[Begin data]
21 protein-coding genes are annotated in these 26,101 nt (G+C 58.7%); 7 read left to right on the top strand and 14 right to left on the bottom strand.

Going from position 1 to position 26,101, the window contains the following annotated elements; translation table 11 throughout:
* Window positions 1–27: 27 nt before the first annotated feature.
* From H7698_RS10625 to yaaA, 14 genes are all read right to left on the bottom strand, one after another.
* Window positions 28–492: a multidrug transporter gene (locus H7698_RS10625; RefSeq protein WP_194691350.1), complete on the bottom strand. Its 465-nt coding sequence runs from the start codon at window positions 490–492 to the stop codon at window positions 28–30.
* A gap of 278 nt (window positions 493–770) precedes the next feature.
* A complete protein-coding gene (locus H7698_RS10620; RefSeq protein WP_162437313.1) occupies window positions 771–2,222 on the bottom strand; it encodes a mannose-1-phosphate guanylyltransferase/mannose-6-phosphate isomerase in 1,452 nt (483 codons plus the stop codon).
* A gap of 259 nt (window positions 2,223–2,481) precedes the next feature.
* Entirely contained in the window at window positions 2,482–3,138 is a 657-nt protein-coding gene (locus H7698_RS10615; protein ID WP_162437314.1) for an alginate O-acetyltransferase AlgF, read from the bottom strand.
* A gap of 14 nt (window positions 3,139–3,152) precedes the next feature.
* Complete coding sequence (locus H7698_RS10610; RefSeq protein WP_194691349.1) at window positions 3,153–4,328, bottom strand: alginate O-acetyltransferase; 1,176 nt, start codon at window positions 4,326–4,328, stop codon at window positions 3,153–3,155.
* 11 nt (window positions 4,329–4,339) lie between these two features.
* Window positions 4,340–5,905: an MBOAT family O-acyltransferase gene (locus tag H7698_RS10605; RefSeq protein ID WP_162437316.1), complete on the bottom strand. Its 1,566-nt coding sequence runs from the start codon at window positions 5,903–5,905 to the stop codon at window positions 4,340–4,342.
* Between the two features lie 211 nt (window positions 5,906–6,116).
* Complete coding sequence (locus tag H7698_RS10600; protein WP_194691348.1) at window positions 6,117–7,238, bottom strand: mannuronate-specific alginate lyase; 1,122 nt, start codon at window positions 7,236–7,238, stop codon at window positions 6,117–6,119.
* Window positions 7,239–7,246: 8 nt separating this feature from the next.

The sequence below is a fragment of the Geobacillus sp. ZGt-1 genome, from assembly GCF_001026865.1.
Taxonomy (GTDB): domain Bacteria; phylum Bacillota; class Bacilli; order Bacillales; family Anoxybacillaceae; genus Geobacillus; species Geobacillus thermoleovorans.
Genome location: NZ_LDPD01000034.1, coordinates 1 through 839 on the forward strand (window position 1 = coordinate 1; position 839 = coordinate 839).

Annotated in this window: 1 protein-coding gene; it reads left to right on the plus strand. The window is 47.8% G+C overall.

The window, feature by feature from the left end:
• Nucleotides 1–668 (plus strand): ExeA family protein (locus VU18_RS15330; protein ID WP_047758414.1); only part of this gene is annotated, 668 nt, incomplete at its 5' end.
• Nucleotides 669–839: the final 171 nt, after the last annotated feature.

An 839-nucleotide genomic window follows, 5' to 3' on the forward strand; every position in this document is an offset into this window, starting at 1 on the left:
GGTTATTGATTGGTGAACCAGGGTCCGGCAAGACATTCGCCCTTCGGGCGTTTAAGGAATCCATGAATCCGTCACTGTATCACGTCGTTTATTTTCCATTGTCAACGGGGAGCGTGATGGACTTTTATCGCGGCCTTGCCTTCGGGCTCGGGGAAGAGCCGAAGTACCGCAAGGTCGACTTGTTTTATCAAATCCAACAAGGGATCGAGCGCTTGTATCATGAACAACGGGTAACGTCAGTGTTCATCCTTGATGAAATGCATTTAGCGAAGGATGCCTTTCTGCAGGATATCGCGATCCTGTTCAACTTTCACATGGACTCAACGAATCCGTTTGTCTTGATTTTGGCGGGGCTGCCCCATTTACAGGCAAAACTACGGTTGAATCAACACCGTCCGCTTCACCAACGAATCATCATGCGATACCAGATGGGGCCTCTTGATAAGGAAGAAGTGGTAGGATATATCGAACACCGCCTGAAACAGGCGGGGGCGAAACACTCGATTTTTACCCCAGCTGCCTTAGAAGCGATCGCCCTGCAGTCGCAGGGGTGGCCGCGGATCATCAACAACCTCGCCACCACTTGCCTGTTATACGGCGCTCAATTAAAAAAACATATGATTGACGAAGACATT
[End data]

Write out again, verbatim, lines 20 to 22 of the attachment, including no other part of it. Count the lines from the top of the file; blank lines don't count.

Annotated in this window: 1 protein-coding gene; it reads left to right on the plus strand. The window is 47.8% G+C overall.

The window, feature by feature from the left end:
• Nucleotides 1–668 (plus strand): ExeA family protein (locus VU18_RS15330; protein ID WP_047758414.1); only part of this gene is annotated, 668 nt, incomplete at its 5' end.